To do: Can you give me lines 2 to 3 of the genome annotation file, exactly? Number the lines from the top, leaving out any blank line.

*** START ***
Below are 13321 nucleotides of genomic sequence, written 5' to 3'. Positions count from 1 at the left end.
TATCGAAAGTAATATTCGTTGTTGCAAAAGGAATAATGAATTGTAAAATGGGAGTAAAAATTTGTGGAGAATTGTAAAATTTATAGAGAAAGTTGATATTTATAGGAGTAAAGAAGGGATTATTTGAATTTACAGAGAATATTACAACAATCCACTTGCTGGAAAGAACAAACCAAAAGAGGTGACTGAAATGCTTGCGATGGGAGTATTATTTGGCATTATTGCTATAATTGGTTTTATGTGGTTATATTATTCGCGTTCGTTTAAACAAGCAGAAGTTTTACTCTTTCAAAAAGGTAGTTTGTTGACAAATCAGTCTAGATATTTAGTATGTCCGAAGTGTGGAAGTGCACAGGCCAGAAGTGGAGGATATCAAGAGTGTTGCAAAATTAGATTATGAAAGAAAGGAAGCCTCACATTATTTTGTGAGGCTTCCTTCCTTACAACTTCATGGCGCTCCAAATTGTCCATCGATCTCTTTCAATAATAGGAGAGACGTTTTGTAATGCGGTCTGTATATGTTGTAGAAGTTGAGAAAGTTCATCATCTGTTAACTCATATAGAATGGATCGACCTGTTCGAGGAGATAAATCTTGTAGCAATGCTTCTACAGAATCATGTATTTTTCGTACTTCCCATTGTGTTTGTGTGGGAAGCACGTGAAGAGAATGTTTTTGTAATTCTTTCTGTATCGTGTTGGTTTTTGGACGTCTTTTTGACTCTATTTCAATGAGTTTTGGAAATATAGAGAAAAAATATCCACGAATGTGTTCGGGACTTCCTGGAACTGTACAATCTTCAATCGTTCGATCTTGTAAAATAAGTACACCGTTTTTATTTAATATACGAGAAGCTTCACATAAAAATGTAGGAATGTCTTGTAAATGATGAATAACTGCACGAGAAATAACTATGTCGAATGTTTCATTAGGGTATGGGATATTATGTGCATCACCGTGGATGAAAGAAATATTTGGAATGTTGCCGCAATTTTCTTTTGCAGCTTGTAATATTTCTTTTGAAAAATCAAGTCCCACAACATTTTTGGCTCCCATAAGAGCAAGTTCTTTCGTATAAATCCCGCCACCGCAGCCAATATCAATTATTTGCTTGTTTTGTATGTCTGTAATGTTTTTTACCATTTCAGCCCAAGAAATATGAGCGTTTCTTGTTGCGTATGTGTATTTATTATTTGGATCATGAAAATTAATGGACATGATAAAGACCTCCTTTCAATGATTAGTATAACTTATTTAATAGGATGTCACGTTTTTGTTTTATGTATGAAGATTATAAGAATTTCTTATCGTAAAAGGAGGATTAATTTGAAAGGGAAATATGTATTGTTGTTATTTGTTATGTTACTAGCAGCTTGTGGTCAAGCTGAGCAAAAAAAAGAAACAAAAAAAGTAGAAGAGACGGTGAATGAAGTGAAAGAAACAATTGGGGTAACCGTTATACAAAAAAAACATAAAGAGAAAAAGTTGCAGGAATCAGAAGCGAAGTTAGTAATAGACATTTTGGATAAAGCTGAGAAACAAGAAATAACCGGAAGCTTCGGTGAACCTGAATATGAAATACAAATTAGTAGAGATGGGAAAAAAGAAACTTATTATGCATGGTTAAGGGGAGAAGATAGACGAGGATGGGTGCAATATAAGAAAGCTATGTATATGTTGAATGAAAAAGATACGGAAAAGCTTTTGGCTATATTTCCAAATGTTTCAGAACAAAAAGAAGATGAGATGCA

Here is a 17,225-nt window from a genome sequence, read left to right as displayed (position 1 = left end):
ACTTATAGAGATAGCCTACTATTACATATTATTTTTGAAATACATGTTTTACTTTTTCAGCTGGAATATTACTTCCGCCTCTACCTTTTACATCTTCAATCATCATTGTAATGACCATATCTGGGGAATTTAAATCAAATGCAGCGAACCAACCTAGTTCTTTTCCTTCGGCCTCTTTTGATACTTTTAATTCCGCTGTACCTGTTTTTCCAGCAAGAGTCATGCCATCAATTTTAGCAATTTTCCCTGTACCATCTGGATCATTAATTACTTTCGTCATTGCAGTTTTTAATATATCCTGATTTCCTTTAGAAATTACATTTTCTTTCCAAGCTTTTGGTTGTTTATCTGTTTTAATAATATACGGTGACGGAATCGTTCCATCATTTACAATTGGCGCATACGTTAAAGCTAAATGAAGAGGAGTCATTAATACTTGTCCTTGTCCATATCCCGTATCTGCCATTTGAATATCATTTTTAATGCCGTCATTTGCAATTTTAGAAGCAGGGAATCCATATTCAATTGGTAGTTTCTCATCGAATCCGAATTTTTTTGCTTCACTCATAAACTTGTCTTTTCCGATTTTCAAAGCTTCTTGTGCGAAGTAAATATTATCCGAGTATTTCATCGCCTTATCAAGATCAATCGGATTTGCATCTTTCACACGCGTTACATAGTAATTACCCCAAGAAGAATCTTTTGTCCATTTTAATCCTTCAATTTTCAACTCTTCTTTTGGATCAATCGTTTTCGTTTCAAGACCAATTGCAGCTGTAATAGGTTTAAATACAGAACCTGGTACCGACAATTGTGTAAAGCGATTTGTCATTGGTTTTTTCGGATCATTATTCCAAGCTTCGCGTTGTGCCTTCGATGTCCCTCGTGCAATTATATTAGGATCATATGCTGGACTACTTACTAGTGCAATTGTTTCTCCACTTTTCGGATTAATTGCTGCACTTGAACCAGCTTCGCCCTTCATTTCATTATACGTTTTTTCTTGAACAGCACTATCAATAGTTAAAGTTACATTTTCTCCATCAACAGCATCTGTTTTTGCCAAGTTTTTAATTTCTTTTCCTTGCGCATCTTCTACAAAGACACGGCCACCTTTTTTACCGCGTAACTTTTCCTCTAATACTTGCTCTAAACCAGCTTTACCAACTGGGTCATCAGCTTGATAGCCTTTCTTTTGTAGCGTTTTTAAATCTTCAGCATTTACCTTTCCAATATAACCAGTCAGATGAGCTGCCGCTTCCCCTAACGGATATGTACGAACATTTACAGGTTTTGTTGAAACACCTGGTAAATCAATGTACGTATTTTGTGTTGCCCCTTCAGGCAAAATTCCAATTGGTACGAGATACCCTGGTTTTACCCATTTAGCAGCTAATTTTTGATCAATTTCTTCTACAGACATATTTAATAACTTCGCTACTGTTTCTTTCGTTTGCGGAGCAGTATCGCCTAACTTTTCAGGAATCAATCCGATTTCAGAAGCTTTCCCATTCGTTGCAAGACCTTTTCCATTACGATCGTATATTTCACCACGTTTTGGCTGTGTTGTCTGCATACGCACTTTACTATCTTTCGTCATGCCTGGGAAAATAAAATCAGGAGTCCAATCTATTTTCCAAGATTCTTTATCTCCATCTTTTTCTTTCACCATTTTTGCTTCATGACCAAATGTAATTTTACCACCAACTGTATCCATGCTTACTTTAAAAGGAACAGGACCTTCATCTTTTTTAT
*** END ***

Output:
TATCGAAAGTAATATTCGTTGTTGCAAAAGGAATAATGAATTGTAAAATGGGAGTAAAAATTTGTGGAGAATTGTAAAATTTATAGAGAAAGTTGATATTTATAGGAGTAAAGAAGGGATTATTTGAATTTACAGAGAATATTACAACAATCCACTTGCTGGAAAGAACAAACCAAAAGAGGTGACTGAAATGCTTGCGATGGGAGTATTATTTGGCATTATTGCTATAATTGGTTTTATGTGGTTATATTATTCGCGTTCGTTTAAACAAGCAGAAGTTTTACTCTTTCAAAAAGGTAGTTTGTTGACAAATCAGTCTAGATATTTAGTATGTCCGAAGTGTGGAAGTGCACAGGCCAGAAGTGGAGGATATCAAGAGTGTTGCAAAATTAGATTATGAAAGAAAGGAAGCCTCACATTATTTTGTGAGGCTTCCTTCCTTACAACTTCATGGCGCTCCAAATTGTCCATCGATCTCTTTCAATAATAGGAGAGACGTTTTGTAATGCGGTCTGTATATGTTGTAGAAGTTGAGAAAGTTCATCATCTGTTAACTCATATAGAATGGATCGACCTGTTCGAGGAGATAAATCTTGTAGCAATGCTTCTACAGAATCATGTATTTTTCGTACTTCCCATTGTGTTTGTGTGGGAAGCACGTGAAGAGAATGTTTTTGTAATTCTTTCTGTATCGTGTTGGTTTTTGGACGTCTTTTTGACTCTATTTCAATGAGTTTTGGAAATATAGAGAAAAAATATCCACGAATGTGTTCGGGACTTCCTGGAACTGTACAATCTTCAATCGTTCGATCTTGTAAAATAAGTACACCGTTTTTATTTAATATACGAGAAGCTTCACATAAAAATGTAGGAATGTCTTGTAAATGATGAATAACTGCACGAGAAATAACTATGTCGAATGTTTCATTAGGGTATGGGATATTATGTGCATCACCGTGGATGAAAGAAATATTTGGAATGTTGCCGCAATTTTCTTTTGCAGCTTGTAATATTTCTTTTGAAAAATCAAGTCCCACAACATTTTTGGCTCCCATAAGAGCAAGTTCTTTCGTATAAATCCCGCCACCGCAGCCAATATCAATTATTTGCTTGTTTTGTATGTCTGTAATGTTTTTTACCATTTCAGCCCAAGAAATATGAGCGTTTCTTGTTGCGTATGTGTATTTATTATTTGGATCATGAAAATTAATGGACATGATAAAGACCTCCTTTCAATGATTAGTATAACTTATTTAATAGGATGTCACGTTTTTGTTTTATGTATGAAGATTATAAGAATTTCTTATCGTAAAAGGAGGATTAATTTGAAAGGGAAATATGTATTGTTGTTATTTGTTATGTTACTAGCAGCTTGTGGTCAAGCTGAGCAAAAAAAAGAAACAAAAAAAGTAGAAGAGACGGTGAATGAAGTGAAAGAAACAATTGGGGTAACCGTTATACAAAAAAAACATAAAGAGAAAAAGTTGCAGGAATCAGAAGCGAAGTTAGTAATAGACATTTTGGATAAAGCTGAGAAACAAGAAATAACCGGAAGCTTCGGTGAACCTGAATATGAAATACAAATTAGTAGAGATGGGAAAAAAGAAACTTATTATGCATGGTTAAGGGGAGAAGATAGACGAGGATGGGTGCAATATAAGAAAGCTATGTATATGTTGAATGAAAAAGATACGGAAAAGCTTTTGGCTATATTTCCAAATGTTTCAGAACAAAAAGAAGATGAGATGCA

Here is a 17,225-nt window from a genome sequence, read left to right as displayed (position 1 = left end):